Pariah was followed by other commended independent films, including Middle Of Nowhere, directed by Ava DuVernay, before he DoP’d two significant movies of the early 2010s – New York ‘80s crime drama A Most Violent Year, and the Oscar-nominated Selma, DuVernay’s feature about the 1965 voting rights marches led by Martin Luther King Jr. He was on Hollywood’s radar now, and the big movies Arrival and Solo were then followed by him working on DuVernay’s blockbuster Netflix drama When They See Us.
I consider [filmmaking] a practice, not an industry. It’s something that people develop over time.
Up until A Most Violent Year, it had really been all about the art. “We would make money by working on commercials, but it took me forever to get a break,” he says. “I didn’t shoot my first commercial until 2013. Derek Cianfrance was the first person to give me a commercial job, just after he had finished shooting A Place Beyond the Pines.” It was the breakthrough that led to more work as a DoP on commercials over the past decade.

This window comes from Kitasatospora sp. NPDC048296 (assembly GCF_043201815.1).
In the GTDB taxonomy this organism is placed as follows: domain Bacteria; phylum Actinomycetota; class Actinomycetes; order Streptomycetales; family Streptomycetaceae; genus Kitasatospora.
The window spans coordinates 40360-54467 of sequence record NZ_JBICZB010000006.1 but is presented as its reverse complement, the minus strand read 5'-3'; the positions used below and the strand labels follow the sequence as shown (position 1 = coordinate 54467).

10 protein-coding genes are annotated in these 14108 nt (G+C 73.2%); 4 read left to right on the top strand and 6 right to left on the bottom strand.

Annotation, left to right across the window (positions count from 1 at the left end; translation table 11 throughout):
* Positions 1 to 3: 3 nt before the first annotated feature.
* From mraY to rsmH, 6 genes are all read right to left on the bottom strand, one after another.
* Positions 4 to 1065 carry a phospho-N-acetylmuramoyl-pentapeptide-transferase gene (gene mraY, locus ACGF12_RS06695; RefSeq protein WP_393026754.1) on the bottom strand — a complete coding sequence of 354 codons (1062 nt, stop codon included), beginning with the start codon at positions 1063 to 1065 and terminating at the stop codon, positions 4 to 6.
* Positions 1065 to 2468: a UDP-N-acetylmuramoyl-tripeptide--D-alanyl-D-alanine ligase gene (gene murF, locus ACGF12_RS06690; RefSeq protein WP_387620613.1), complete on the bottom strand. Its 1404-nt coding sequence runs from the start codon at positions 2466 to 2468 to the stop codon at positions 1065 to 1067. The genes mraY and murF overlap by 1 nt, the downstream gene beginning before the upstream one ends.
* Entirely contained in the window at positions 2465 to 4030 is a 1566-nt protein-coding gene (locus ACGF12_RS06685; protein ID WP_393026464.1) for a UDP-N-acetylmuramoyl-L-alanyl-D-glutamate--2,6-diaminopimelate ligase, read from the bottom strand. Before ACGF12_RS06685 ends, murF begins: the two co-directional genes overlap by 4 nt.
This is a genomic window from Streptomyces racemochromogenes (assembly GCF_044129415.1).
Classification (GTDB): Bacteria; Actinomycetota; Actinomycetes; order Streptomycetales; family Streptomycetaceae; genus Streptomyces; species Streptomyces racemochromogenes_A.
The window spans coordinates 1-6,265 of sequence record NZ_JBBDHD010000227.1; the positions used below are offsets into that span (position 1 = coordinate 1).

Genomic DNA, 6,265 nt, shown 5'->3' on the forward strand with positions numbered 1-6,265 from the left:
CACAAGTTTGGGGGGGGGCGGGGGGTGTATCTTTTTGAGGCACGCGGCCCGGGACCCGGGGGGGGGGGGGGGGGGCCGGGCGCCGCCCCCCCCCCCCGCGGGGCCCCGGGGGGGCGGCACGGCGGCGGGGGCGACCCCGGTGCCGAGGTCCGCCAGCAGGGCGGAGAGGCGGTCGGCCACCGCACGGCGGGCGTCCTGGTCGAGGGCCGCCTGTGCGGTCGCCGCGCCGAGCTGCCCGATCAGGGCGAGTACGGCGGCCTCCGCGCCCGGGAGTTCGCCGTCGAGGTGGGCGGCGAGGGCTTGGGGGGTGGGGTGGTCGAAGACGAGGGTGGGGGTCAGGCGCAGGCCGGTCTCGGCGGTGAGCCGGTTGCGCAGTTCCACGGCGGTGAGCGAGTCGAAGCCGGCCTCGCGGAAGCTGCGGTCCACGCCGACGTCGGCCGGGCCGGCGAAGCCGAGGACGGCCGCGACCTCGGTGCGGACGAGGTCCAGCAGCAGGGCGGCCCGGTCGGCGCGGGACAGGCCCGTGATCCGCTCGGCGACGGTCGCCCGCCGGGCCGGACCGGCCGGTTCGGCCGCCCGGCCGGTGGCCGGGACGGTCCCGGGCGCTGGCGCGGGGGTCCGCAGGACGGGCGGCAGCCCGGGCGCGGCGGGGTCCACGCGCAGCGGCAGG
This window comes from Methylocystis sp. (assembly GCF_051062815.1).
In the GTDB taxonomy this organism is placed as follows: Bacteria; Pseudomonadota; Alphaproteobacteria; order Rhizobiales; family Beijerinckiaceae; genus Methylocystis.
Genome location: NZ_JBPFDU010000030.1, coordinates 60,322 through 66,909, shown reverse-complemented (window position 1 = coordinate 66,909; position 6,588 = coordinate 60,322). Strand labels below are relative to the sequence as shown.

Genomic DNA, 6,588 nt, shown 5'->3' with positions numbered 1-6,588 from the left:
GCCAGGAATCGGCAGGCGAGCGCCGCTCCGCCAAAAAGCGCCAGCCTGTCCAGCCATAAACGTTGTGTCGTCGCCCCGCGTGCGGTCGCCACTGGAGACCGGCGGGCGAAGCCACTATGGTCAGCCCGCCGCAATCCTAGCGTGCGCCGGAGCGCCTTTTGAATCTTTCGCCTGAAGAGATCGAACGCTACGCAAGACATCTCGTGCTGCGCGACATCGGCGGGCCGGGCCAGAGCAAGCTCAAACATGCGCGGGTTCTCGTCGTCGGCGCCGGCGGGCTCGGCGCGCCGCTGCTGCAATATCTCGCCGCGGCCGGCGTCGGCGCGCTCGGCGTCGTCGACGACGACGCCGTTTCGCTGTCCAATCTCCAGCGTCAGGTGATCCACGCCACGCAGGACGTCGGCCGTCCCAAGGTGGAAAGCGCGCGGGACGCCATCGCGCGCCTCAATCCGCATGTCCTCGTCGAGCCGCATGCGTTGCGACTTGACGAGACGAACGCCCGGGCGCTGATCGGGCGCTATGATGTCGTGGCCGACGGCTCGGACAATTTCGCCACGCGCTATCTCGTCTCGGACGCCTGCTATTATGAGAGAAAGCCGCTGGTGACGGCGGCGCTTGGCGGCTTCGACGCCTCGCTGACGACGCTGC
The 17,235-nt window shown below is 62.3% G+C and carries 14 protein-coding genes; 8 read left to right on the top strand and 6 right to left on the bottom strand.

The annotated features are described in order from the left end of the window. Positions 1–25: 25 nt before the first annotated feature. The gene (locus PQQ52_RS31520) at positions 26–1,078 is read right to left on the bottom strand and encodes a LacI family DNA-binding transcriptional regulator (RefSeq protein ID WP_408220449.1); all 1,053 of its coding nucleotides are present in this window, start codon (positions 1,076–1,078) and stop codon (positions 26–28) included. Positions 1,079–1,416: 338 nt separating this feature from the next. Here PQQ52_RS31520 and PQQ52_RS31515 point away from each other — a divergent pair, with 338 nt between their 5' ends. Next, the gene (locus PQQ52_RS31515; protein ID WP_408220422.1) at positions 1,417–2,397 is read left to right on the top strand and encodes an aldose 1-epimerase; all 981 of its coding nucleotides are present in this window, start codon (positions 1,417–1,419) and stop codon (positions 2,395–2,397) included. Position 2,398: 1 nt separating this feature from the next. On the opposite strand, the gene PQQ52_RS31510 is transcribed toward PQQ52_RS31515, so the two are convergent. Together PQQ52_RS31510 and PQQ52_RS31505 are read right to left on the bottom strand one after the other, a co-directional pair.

Notably, he talks of directors who came up later than him as those with whom he has the greatest affinity – the likes of AG Rojas and Melina Matsoukas – who now create respectful and peaceful environments on set that are in great contrast to the atmosphere and ‘slash and burn’ intensity that was the norm among the previous generation of directors. “We were making low budget films with our friends back then,” he recalls. “We had to treat them with respect, because they were working for very little money and doing it for the love. And I think Super. Human felt like that too.”
Now living with his wife and two sons in Baltimore – he only spends time in Hollywood when working there – he says his focus in the past year or so has really been divided between commercials and his own artistic practice, as opposed to movies. “I’ve always bobbed and weaved,” he reflects. “I’ve always shot a film and then I’ll take three months and get a commission by a museum and go make an installation.”